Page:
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Letter from General Washington to General Schuyler



New York, July 17, 1776.

DEAR SIR: Yesterday evening I was favoured with yours of the 12th instant, with its several enclosures.

As to the propriety or impropriety of giving up Crown Point, and vacating that post, it is impossible for me to determine. My ignorance of the country, my unacquaintance with its situation, and a variety of circumstances, will not permit me to pronounce any certain opinion upon the subject, or to declare whether it might or could not be maintained against the enemy. I doubt not the measure was duly weighed by the General Officers in council, and seemed to them best calculated to secure the Colonies and prevent the enemy from penetrating into them. However, I cannot but observe, (though I do not mean to encourage in the smallest degree, or to give the least sanction to inferior officers to set up their opinions against the proceedings and councils of their superiors, knowing the dangerous tendency of such a practice,) that the reasons assigned by the officers in their remonstrance, appear to me forcible and of great weight: they coincide with my own ideas. I have ever understood Crown Point to be an important post, and, from its situation, of the utmost consequence to us, especially if we want to keep the superiority and mastery of the Lake. If it is abandoned by us, it is natural to suppose the enemy will possess it. If they do, and my judgment does not mislead me, any vessels or galleys we employ upon the Lake will certainly be in their rear, and it will not be in our power to bring them down to Ticonderoga, or the post opposite to it, or from thence to have the least communication with them, or the means of granting them succours or supplies of any kind. Perhaps it is intended to employ the galleys only on the communication between the two posts, that of Crown Point and the one now to be established. How far they would there answer our views, I cannot tell. As I said before, I have not a sufficient knowledge of the several posts, or the neighbouring country, to form an accurate judgment upon the matter, and of consequence do not design anything I have said by way of direction, trusting that whatever is best to advance the interest of the important struggle we are engaged in will be done.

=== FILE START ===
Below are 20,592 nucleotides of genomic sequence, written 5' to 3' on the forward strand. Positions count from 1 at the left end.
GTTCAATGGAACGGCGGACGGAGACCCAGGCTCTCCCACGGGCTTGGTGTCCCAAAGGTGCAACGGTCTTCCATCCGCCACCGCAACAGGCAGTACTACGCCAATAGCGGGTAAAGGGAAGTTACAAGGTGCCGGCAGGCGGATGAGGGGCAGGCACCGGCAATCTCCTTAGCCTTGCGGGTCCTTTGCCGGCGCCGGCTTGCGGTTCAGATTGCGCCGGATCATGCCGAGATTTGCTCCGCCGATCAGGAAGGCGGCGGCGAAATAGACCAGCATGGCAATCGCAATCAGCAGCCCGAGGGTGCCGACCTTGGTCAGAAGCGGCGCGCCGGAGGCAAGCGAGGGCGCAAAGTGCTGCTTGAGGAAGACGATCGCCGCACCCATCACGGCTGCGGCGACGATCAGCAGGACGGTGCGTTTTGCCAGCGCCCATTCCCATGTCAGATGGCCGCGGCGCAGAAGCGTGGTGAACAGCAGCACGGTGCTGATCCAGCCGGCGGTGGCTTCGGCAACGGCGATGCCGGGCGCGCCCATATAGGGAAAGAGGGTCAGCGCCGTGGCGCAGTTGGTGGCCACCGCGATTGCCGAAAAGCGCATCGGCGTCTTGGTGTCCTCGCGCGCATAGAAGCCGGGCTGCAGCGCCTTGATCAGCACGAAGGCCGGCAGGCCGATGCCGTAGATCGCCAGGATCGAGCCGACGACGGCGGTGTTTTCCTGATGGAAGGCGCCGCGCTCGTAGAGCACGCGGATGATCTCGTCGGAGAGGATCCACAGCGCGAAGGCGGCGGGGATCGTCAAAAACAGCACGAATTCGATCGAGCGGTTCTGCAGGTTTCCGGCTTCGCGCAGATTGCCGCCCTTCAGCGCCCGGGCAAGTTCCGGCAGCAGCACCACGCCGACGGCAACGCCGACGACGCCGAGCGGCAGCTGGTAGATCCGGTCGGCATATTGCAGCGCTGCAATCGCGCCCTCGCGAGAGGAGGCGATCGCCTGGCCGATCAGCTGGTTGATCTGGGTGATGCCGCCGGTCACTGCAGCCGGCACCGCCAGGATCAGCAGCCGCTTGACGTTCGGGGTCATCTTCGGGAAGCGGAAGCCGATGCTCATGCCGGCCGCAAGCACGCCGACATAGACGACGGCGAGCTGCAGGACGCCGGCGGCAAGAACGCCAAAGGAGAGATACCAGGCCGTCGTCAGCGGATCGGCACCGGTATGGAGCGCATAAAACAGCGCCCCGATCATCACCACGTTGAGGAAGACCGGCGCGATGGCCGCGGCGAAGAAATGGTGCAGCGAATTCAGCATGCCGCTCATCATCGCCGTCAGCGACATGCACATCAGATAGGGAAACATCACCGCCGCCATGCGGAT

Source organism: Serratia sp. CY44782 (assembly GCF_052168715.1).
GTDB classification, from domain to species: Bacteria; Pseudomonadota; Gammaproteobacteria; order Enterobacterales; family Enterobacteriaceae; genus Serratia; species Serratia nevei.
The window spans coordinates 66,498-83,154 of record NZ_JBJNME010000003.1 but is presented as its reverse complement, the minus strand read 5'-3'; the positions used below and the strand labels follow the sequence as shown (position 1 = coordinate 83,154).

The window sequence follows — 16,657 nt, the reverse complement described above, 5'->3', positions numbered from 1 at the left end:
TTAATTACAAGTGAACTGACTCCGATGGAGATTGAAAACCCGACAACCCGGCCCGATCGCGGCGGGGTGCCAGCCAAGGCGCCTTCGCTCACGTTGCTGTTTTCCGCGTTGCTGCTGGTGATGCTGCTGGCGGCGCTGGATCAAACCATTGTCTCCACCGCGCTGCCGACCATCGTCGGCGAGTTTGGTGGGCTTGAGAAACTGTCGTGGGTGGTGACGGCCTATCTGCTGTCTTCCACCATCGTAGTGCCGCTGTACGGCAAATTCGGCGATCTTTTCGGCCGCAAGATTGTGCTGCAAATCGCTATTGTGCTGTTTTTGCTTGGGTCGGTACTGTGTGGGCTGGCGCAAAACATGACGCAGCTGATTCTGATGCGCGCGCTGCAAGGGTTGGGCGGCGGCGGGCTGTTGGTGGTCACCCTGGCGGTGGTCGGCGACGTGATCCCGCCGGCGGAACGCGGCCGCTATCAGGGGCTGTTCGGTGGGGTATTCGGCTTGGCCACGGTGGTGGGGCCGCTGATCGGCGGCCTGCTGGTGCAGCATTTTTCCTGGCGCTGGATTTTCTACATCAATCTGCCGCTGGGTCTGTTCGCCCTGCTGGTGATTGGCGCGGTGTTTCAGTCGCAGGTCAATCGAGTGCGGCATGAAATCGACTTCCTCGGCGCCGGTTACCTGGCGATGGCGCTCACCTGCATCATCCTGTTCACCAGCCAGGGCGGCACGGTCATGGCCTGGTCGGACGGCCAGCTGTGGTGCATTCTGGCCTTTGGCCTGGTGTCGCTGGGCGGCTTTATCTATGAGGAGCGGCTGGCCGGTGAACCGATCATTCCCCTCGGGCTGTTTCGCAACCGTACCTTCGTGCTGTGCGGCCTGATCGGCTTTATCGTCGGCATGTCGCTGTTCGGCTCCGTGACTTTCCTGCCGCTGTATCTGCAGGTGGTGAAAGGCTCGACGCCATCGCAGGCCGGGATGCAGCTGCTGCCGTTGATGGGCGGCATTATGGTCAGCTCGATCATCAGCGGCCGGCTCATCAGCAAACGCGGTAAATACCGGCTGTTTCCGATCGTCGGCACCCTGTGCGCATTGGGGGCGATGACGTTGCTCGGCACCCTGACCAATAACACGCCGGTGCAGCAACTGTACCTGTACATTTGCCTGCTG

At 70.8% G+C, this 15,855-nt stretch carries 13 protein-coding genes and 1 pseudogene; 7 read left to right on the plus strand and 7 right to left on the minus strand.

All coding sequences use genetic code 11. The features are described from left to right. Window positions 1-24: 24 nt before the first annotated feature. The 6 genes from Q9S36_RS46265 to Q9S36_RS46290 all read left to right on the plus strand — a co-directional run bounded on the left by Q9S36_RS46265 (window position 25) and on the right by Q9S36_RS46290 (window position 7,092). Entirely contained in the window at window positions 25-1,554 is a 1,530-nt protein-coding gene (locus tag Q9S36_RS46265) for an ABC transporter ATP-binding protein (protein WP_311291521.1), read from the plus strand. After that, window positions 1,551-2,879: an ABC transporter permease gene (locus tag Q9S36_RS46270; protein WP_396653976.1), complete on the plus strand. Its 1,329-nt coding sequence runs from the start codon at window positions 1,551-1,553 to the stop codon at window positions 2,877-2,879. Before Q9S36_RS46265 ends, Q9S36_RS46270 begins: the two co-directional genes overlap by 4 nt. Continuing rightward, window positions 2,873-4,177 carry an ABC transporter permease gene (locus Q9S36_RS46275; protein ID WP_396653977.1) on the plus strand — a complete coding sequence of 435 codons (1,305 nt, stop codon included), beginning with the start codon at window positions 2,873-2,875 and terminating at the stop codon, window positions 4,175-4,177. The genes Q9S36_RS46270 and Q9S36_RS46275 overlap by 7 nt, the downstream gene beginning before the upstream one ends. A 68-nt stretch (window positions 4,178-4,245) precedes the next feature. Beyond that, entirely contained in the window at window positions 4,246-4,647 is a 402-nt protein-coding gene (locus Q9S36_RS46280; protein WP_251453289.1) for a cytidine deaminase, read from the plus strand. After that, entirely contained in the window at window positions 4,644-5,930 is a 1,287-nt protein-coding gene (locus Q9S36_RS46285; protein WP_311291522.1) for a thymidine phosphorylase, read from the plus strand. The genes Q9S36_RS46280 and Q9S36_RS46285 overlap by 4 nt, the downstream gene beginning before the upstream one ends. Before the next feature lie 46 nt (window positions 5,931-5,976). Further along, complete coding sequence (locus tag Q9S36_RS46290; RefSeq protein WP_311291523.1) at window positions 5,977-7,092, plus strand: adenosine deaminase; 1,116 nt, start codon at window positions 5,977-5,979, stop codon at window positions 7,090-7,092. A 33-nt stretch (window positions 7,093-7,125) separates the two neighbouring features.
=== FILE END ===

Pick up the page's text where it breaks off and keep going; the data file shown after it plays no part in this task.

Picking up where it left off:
I am extremely sorry to hear such unfavourable accounts of the condition of the Army. Sickness of itself is sufficiently bad; but when discord and disorder are added, greater misfortunes cannot befall it, except that of a defeat. While they prevail, there is but little hope of things succeeding well. I must entreat your attention to these matters, and your exertions to introduce more discipline, and to do away the unhappy pernicious distinctions and jealousies between the troops of different Governments. Enjoin this upon the officers, and let them inculcate, and press home to the soldiers, the necessity of order and harmony among those who are embarked in one common cause, and mutually contending for all that freemen hold dear. I am persuaded, if the officers will but exert themselves, that these animosities and disorders will in a great measure subside; and nothing being more essential to the service than that they should, I am hopeful nothing on their part will be wanting to effect it.

The scarcity of provisions which you mention surprises me much. I had hoped that an ample and competent supply for a considerable time was now in store; nor can I but believe the most lavish and extravagant waste has been made of it. Not longer than three or four days ago, and just after the two men-of-war and tenders passed by, as mentioned in my last, the situation of the northern Army, in respect to this article, occurred to my mind, and induced an inquiry of the Commissary about it, being certain the water communication with Albany would be entirely cut off; and I was happy to find from him, that the supplies he had forwarded would be fully sufficient for ten thousand men for four months. This I informed Congress of as a most fortunate event. To be told now that there is none, or next to none, is so contrary to what I expected, that I am filled with wonder and astonishment. I have informed the Commissary of it, who is equally surprised; and must request, as our navigation is so circumstanced, that you will direct those whose business it is, to use every possible means to provide such supplies as may be necessary; and that proper attention be paid to the expenditure, or it will be impossible ever to subsist that Army.